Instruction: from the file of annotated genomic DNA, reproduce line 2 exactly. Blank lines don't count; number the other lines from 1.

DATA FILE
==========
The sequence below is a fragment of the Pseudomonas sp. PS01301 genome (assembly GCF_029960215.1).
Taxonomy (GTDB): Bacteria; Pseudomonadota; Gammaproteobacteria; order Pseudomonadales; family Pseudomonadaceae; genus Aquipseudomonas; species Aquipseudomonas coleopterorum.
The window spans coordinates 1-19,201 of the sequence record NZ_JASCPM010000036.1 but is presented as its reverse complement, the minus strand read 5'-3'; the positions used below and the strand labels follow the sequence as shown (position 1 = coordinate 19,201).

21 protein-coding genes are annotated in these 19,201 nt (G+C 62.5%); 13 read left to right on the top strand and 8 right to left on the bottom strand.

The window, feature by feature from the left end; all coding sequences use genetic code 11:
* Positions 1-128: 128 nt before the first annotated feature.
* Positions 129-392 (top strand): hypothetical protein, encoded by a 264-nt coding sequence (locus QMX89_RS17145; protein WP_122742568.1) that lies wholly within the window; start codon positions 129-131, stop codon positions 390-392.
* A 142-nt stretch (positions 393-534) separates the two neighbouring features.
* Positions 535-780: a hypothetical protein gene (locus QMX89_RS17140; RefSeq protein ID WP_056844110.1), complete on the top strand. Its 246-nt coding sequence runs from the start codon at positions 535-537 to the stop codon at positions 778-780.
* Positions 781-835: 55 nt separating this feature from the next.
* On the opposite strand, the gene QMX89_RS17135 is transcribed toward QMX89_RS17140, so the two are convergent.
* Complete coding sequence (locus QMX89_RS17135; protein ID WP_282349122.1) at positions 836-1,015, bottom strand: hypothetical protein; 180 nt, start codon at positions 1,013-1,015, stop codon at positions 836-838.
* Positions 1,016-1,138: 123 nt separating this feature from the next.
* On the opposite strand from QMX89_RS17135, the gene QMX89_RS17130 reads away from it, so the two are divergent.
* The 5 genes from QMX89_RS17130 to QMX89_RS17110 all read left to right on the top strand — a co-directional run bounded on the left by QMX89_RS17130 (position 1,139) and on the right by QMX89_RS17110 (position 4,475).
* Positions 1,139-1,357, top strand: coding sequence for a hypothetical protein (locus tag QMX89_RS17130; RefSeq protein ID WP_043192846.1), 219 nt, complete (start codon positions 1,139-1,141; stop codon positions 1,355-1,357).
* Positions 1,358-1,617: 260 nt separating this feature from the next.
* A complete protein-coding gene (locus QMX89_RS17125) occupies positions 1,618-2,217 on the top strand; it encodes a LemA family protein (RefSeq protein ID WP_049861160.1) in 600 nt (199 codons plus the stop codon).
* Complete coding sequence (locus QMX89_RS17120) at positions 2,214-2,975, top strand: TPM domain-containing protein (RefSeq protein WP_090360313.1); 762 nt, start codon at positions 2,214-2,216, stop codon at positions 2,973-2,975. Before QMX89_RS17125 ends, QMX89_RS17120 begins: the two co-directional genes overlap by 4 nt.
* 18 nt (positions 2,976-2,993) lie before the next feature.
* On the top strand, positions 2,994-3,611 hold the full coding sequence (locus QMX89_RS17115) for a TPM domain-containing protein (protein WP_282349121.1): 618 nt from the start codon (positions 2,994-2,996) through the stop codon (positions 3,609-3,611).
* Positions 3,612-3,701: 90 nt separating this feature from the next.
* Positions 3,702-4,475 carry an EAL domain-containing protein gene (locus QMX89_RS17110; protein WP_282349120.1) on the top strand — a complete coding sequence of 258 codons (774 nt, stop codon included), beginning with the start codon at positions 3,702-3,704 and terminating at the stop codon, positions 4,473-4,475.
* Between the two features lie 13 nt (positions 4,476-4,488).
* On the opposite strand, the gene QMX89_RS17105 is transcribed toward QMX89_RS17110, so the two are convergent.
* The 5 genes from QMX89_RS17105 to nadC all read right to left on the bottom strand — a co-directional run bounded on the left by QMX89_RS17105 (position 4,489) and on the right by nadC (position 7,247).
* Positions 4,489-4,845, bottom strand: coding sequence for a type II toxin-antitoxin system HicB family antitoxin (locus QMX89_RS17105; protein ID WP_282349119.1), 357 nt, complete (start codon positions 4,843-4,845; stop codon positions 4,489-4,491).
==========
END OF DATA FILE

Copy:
Taxonomy (GTDB): Bacteria; Pseudomonadota; Gammaproteobacteria; order Pseudomonadales; family Pseudomonadaceae; genus Aquipseudomonas; species Aquipseudomonas coleopterorum.